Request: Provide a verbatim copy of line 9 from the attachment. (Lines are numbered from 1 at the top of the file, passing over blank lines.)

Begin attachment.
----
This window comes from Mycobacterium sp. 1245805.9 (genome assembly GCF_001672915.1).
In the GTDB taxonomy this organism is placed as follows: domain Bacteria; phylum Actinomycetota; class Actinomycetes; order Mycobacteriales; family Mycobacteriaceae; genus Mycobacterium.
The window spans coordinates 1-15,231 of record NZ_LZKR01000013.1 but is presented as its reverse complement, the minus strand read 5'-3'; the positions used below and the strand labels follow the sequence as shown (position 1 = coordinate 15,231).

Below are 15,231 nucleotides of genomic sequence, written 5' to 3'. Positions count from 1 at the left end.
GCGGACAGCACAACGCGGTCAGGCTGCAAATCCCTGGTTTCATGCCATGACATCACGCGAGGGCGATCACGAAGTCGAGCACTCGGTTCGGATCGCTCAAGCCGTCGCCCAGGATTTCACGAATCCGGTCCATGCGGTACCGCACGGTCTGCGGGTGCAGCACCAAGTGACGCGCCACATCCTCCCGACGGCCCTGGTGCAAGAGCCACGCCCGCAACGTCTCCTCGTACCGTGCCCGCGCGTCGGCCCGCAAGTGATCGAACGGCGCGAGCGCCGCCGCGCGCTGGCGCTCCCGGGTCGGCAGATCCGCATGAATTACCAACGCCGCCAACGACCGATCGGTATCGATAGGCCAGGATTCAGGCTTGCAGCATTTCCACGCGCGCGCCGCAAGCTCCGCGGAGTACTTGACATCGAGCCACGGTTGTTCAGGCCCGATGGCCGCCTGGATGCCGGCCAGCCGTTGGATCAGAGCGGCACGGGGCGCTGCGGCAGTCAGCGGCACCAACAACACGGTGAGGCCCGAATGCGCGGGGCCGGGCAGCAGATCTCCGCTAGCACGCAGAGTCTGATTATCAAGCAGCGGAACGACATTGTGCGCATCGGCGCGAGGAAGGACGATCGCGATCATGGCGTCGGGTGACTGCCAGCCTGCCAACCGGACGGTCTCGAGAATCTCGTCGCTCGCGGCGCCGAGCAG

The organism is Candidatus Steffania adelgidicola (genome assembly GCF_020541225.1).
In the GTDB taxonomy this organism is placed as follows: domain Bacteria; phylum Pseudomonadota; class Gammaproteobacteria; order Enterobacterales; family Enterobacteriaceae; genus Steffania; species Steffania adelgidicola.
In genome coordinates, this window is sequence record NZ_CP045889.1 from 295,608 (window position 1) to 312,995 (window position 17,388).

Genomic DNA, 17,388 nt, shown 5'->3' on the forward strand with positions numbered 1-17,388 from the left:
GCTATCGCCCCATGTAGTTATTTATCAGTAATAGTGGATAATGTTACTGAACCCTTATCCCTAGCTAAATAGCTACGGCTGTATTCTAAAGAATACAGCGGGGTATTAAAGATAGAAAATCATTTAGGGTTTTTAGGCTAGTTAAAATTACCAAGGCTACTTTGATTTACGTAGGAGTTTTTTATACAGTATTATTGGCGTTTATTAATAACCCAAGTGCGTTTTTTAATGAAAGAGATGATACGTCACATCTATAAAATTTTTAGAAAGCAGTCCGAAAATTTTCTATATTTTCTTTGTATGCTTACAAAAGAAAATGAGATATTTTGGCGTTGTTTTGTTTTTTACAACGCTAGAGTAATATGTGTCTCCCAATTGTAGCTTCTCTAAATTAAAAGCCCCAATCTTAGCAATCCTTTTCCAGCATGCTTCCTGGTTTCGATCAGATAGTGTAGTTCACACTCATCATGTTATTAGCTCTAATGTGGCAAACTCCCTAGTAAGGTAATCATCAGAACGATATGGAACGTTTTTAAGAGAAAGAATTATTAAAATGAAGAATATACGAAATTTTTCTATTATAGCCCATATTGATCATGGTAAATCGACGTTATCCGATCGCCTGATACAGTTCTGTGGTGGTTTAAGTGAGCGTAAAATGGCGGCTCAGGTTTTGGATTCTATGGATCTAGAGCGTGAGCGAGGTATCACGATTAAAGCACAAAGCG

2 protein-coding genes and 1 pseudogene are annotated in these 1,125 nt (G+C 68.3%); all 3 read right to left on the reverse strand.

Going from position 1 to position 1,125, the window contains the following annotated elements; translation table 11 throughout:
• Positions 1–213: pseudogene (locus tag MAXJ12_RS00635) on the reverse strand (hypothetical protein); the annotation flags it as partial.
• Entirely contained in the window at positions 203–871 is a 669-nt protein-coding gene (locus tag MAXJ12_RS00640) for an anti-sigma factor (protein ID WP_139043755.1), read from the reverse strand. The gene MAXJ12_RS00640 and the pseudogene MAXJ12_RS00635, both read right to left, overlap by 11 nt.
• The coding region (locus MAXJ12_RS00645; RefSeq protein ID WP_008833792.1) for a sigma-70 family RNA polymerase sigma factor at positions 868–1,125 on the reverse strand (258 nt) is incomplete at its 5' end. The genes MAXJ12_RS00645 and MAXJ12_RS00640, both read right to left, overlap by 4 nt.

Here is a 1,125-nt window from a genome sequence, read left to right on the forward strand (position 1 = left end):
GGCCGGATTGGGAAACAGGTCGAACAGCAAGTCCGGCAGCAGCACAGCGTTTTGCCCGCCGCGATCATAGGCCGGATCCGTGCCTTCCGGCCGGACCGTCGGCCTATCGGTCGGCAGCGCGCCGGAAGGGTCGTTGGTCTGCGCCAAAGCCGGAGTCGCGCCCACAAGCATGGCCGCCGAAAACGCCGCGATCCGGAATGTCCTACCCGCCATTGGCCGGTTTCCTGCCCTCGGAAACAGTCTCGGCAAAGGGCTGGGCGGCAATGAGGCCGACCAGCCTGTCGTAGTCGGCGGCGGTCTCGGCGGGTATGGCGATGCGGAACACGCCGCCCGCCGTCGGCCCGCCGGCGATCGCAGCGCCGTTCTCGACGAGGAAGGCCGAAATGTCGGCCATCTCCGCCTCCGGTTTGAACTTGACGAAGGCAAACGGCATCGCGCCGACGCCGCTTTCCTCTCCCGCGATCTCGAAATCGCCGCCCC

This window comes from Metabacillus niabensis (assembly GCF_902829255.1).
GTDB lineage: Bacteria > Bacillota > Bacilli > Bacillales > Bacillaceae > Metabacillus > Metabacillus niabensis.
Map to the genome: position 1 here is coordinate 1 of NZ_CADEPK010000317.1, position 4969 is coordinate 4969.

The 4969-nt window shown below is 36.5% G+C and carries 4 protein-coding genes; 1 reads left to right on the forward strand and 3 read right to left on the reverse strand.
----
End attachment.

Genomic DNA, 17,388 nt, shown 5'->3' on the forward strand with positions numbered 1-17,388 from the left: